And here I am, more than a year later. Though this verse takes on different meanings now (including a job and what our future will look like, locale-wise, children-wise, etc.), the point of it never seems to grow old for me. I still don’t know what the future holds, and I’m trying to learn to let go of that desire. I went for a walk today and that was the thought pervading me: “I don’t care what happens next. I don’t want to rush God with this. I’m OK with whatever he’s got up his sleeve.” Because I know Him, and I know that whatever he’s having me wait for is totally going to be worth it. There is going to be a harvest!


Show and Tell: My Mug of Many Colors

This is a mug I painted when Michael and I were in Florida with his family. One evening when it turned chilly, we all went to a little ceramics shop and took to painting.

The first time I'd gone to a ceramics-painting shop like this was when I moved to Grand Rapids and my dear friend Carrie convinced us we had to go. I had taken a couple ceramics classes in high school where I made my projects from scratch--and you could tell!

We went to that ceramics shop a couple of times while I lived up there. The first time, I painted a little bud vase for my mom for Mother's Day. The next time, I painted a latte mug and attempted using stamps. Neither of them really lived up to my artistic vision.

But on my last trip to the shop, I saw a mug sitting by the side of the sink where you rinsed off your brushes and palettes. On it were just a bunch of random paint swatches that all overlapped and revealed a beautiful mishmash of colors. I determined that I wanted to have one of my own.

In the midst of getting engaged, planning a wedding in a mere 10 weeks and then moving across the country, those plans soon were replaced by greater priorities.

So when I had the opportunity to finally get to create this little gem of a mug, I was a little hesitant whether it would turn out or not. But, painting my favorite verse, Ecclesiastes 3:11, "He has made everything beautiful in its time," on the front and framed by these random colorful patches, I can humbly say that it turned out, well, beautifully. Beauty in its own time, indeed.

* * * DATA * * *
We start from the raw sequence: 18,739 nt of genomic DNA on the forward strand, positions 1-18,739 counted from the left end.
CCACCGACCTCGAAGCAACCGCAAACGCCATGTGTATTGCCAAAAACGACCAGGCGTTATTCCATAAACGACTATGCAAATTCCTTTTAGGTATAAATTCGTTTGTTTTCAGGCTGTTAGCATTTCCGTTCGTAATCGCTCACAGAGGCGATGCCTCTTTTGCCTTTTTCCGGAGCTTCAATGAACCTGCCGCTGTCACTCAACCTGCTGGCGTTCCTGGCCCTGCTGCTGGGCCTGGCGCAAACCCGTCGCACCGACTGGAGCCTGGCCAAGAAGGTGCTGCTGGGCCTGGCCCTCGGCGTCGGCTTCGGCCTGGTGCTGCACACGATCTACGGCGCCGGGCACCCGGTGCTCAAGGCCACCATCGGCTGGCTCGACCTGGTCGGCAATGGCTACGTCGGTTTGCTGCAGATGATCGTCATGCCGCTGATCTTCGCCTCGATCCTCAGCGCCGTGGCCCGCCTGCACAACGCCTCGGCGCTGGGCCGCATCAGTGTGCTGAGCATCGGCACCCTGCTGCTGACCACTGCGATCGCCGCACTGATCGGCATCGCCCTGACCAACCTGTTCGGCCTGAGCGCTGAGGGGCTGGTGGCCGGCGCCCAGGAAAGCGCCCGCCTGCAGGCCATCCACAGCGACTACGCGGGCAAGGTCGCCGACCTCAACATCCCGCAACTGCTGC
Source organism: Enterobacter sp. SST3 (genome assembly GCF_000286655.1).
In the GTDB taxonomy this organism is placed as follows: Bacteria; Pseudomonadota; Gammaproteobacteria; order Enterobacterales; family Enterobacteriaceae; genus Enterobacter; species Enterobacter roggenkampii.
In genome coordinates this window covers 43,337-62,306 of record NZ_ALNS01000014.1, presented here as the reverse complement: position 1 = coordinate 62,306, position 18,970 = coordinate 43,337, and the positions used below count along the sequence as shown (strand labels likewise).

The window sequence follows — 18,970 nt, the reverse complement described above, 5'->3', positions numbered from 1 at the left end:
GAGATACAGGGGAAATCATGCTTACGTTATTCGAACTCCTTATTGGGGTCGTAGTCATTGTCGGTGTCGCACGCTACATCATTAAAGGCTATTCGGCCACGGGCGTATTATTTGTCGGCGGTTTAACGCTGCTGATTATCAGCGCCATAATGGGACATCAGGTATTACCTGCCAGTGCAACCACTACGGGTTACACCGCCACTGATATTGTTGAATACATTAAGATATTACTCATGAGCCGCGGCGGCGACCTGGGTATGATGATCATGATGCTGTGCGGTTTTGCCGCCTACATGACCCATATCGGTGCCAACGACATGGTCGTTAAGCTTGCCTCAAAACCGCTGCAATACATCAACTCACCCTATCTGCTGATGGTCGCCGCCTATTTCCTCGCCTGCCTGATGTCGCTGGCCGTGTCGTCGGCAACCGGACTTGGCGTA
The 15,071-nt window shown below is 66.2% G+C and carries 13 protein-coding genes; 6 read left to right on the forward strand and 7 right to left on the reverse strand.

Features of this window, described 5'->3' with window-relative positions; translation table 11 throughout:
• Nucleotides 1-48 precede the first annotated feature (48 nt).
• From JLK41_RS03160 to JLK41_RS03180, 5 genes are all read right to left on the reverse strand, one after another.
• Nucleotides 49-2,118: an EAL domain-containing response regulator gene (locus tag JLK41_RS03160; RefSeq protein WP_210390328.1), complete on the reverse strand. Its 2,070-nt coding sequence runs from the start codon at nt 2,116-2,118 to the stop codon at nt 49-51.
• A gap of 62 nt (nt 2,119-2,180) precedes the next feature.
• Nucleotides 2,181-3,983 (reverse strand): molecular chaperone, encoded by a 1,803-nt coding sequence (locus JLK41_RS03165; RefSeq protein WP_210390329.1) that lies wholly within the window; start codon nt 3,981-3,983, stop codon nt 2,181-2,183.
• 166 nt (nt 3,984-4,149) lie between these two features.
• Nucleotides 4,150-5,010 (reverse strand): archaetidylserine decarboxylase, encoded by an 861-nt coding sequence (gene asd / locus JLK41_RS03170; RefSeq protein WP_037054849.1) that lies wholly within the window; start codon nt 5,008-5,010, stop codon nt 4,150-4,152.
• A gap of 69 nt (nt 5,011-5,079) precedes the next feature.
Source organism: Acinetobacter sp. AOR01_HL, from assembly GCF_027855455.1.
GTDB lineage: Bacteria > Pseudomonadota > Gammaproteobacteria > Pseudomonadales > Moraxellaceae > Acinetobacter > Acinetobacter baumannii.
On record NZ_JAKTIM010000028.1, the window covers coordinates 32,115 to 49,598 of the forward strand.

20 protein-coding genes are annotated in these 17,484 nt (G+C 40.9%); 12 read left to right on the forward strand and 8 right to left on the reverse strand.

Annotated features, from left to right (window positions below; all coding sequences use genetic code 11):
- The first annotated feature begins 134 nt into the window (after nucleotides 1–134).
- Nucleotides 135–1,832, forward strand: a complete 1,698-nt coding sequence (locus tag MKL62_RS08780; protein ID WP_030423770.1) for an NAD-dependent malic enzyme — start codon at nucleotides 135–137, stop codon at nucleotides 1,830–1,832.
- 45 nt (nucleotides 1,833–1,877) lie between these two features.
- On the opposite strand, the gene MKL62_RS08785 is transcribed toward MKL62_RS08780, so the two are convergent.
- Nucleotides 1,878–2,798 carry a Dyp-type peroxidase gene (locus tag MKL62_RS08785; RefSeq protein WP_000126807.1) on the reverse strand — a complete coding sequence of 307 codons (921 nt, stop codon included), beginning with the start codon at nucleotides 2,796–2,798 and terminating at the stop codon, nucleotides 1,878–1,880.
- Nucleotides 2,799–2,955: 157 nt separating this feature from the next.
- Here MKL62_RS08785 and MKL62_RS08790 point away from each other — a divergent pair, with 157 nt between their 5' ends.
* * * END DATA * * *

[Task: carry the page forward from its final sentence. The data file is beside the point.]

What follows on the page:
Linked up at Trash to Treasure!

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The Power of Words: Learning to commend rather than complain

photo by trash_it
One of the keys that they focus on in my 30-day challenge is not just to eliminate negativity from what you say, but to replace it with more encouragement. That even seems to be more important--making sure that, viewing your words as currency, you use them to build up rather than tear down.

As I try to keep that two-part idea front of mind in my quest to forgo all negative speech (which has proven quite difficult and cause for many apologies and repentances), I also want to make strides at encouraging those around me with my words and use my speech for good, for edification.

A couple days ago was the first day that I realized that and how awkward making that bridge can be at times. For instance, our internet had been out for more than two weeks. We had called, waited patiently and still nothing. Finally, I got a phone call from an older man named Monroe. He told me he was on his way to look at the situation.

A couple hours later, Monroe called me back to let me know the progress. Then a couple hours later, he called me back again to let me know it was up and running and for me to double-check and make certain. He then made sure I held on to his phone number in case our service acted up in the coming weeks. Can you say customer service, or what?

Having worked in retail during high school, I know that it's much more common for customers to complain about service rather than commend it. That always rubbed me the wrong way, but sometimes it can feel awkward for me to ask someone, "Um, is there a way I can tell someone how good of a job you've done for me?" It sounds silly, but the idea of asking that can make me nervous--and usually wuss out.

But today, convicted with my new insights, I called Monroe and asked him. He said, "Oh I'm just doing my job; the only thing I could do is give you my supervisor's phone number." So I ended up calling the supervisor and telling him how pleased I was with Monroe's work and dedication. The supervisor then told me about how Monroe had gone above and beyond while fixing our service, because it wasn't supposed to be done until tomorrow but he wanted to see to it that we get fixed as soon as possible. He also told me that he holds on to all compliments like those to put in his employees' permanent files and that, years later, they can look back and see the kind things people said about them and the work they did.

And hearing all that, I was so glad that, for once, I took the extra couple of minutes, fumbled over the awkward words, and did the thing I knew was right.